Now she can receive all the violent, perverse hate mail directed at her blogging persona at her professional email accounts, and worse. There is no way in which this wasn’t calculated to crash her career and cause her personal pain, especially since she also blogs about her family. This is timed to match Dr. Isis’ recent announcement that she has undertaken the search for a new job. 

Henry Gee’s actions were meant to intimidate me into silence. He took this approach likely with the thought that it was the most powerful way he could hurt me. Nothing more. Although I am ok, there are some recent victims of outing behavior that are not. That’s frightening. To think that the editor of a journal would respond to criticism of his professional conduct regarding the fair treatment of women by attempting to personally injure and damage…

(clip)

And, what about people that might submit to Nature? He’s clearly willing to use his knowledge of people’s identities to injure them personally. If you’ve ever criticized him, or the journal, in the past, can you really be confident in fair peer review?

Misogyny, bullshit, and more. The old guard of the white men’s brigade is full of trolls. I can’t wait until they fade into history. 

(via knitmeapony)

psilentasincjelli:

misgendering a cis person is still transphobic

you’re still perpetuating the idea that if you don’t fit certain criteria, you can’t be a certain gender

guess who gets hurt by that

(hint the answer starts with “everyone” and ends with “but mostly dmab trans people”)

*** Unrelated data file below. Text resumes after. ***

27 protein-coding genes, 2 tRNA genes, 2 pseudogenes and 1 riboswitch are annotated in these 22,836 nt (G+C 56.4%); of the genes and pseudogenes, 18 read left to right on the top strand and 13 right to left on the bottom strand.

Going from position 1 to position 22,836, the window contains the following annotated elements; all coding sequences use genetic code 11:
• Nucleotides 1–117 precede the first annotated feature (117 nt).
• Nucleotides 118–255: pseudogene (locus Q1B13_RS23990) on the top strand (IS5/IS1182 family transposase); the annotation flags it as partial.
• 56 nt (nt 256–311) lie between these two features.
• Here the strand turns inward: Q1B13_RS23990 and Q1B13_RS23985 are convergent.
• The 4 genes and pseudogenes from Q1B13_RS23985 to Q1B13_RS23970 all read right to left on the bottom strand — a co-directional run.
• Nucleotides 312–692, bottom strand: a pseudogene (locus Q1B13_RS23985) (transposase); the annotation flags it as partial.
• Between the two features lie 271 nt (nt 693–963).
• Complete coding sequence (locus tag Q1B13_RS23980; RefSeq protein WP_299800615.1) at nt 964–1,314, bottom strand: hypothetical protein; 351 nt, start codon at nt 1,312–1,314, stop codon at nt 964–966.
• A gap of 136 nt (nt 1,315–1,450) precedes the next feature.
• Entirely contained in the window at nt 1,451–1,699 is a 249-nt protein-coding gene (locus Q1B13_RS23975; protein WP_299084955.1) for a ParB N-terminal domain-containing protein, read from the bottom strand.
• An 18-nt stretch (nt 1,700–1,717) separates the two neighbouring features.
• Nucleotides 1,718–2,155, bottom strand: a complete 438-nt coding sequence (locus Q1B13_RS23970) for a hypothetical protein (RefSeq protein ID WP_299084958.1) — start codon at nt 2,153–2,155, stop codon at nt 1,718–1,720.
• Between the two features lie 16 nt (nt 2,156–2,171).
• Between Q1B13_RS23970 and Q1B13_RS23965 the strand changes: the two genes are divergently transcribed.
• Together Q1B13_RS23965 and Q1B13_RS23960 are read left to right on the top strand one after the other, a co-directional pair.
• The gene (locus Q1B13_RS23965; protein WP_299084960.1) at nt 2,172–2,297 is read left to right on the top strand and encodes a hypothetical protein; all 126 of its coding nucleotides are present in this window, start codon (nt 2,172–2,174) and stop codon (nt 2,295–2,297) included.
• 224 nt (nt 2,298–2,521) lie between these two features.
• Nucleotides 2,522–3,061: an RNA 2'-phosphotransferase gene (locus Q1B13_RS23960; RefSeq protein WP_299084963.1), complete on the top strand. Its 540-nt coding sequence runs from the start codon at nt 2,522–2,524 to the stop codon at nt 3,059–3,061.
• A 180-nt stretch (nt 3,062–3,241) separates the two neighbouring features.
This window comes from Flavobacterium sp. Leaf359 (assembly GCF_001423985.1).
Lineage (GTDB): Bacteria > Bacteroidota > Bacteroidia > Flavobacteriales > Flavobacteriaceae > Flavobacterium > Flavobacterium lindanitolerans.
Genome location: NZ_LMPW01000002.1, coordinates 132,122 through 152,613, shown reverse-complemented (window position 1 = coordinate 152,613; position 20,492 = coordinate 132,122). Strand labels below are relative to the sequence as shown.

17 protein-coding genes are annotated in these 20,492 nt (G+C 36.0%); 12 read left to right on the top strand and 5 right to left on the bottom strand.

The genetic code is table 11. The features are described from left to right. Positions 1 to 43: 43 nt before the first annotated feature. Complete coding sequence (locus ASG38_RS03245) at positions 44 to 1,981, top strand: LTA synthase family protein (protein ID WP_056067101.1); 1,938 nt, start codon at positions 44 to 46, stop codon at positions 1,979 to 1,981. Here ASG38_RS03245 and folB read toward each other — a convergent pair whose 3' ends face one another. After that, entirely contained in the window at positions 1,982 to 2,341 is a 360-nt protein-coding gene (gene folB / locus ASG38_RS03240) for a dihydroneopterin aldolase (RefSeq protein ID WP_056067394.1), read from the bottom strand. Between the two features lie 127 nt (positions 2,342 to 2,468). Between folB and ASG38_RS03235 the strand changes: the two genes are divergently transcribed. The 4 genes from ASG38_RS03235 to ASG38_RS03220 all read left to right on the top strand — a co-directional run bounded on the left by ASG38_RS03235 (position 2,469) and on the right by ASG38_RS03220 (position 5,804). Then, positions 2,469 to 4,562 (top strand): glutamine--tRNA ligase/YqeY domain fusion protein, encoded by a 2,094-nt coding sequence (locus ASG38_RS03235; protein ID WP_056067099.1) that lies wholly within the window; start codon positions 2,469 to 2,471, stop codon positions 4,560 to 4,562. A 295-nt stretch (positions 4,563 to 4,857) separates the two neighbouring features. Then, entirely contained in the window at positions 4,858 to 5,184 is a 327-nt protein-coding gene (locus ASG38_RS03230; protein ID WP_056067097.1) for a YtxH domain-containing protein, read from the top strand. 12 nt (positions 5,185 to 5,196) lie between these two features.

(via darknephilim)

"It grew out of trying to conceptualize the way the law responded to issues where both race and gender discrimination were involved. What happened was like an accident, a collision. Intersectionality simply came from the idea that if you’re standing in the path of multiple forms of exclusion, you are likely to get hit by both. These women are injured, but when the race ambulance and the gender ambulance arrive at the scene, they see these women of color lying in the intersection and they say, ‘Well, we can’t figure out if this was just race or just sex discrimination. And unless they can show us which one it was, we can’t help them.’"

— Kimberlé Crenshaw, “Intersectionality: The Double Bind of Race and Gender” (via ethiopienne)

(Source: ethiopienne, via so-treu)

"

As a sociologist, I think it is best to turn to the evidence: Do Asians face discrimination? The labor market is one of the best places to take this question because this is where many people believe Asians have reached parity with white Americans.

Asian Americans have among the highest earnings in the United States. In 2013, Asians’ median weekly earnings were $973, as compared to $799 for whites, $634 for blacks, and $572 for Latinos. It seems as if Asians do not experience discrimination. However, these aggregate numbers hide many disparities.